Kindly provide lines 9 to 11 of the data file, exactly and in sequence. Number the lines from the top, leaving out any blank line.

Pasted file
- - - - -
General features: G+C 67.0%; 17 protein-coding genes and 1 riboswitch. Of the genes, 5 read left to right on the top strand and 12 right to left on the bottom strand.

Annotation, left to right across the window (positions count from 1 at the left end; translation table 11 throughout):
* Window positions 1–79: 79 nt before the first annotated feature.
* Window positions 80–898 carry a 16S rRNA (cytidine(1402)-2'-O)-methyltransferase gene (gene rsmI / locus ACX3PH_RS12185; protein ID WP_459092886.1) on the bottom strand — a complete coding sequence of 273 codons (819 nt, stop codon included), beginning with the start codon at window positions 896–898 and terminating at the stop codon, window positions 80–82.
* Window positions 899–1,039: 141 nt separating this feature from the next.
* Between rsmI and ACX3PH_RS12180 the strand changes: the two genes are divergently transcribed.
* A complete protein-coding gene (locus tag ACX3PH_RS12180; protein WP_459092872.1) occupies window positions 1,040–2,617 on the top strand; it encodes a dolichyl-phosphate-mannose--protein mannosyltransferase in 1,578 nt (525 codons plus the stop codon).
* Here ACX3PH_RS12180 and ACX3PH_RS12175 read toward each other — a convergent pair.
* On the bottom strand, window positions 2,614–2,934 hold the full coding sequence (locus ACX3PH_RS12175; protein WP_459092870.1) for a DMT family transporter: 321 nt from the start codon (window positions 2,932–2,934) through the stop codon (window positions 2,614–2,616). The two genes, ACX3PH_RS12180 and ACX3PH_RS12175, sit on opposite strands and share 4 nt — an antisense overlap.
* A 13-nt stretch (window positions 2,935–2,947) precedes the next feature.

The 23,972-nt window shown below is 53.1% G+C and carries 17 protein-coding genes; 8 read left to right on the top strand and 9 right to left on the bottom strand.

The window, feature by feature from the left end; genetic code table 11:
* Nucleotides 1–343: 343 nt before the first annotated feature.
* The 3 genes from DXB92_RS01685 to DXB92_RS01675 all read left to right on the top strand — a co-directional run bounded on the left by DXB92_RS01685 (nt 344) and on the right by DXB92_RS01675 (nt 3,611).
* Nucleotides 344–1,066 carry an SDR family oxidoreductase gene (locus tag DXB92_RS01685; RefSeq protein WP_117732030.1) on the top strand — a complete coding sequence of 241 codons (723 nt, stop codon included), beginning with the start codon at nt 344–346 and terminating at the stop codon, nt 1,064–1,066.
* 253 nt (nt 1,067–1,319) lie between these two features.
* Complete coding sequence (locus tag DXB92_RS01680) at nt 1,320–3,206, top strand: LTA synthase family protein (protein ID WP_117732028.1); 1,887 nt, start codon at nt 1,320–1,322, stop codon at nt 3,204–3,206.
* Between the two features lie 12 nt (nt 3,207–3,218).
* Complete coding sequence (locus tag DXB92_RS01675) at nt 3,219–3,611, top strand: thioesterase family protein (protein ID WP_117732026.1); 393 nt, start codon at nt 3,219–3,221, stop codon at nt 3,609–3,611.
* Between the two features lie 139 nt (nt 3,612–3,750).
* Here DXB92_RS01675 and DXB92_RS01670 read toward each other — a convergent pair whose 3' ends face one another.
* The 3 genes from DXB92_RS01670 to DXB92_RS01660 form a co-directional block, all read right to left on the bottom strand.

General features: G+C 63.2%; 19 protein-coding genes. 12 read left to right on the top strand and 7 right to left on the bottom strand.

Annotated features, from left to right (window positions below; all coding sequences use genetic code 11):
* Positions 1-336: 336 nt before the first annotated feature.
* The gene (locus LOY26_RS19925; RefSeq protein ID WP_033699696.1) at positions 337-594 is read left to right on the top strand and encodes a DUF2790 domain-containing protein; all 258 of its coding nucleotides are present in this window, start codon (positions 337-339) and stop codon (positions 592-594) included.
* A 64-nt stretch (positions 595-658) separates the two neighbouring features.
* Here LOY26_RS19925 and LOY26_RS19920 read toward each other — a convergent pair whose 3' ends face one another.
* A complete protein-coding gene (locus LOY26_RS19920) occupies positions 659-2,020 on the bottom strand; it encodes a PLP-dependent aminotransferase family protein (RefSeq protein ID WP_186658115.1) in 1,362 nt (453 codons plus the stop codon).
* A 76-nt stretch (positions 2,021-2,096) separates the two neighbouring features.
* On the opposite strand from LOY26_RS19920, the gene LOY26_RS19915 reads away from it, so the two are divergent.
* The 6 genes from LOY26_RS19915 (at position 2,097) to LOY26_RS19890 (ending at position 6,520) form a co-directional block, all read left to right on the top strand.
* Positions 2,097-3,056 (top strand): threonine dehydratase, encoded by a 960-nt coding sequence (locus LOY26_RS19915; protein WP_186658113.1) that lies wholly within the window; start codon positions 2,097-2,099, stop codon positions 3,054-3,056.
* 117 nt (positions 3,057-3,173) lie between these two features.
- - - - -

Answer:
* On the bottom strand, window positions 2,614–2,934 hold the full coding sequence (locus ACX3PH_RS12175; protein WP_459092870.1) for a DMT family transporter: 321 nt from the start codon (window positions 2,932–2,934) through the stop codon (window positions 2,614–2,616). The two genes, ACX3PH_RS12180 and ACX3PH_RS12175, sit on opposite strands and share 4 nt — an antisense overlap.
* A 13-nt stretch (window positions 2,935–2,947) precedes the next feature.

The 23,972-nt window shown below is 53.1% G+C and carries 17 protein-coding genes; 8 read left to right on the top strand and 9 right to left on the bottom strand.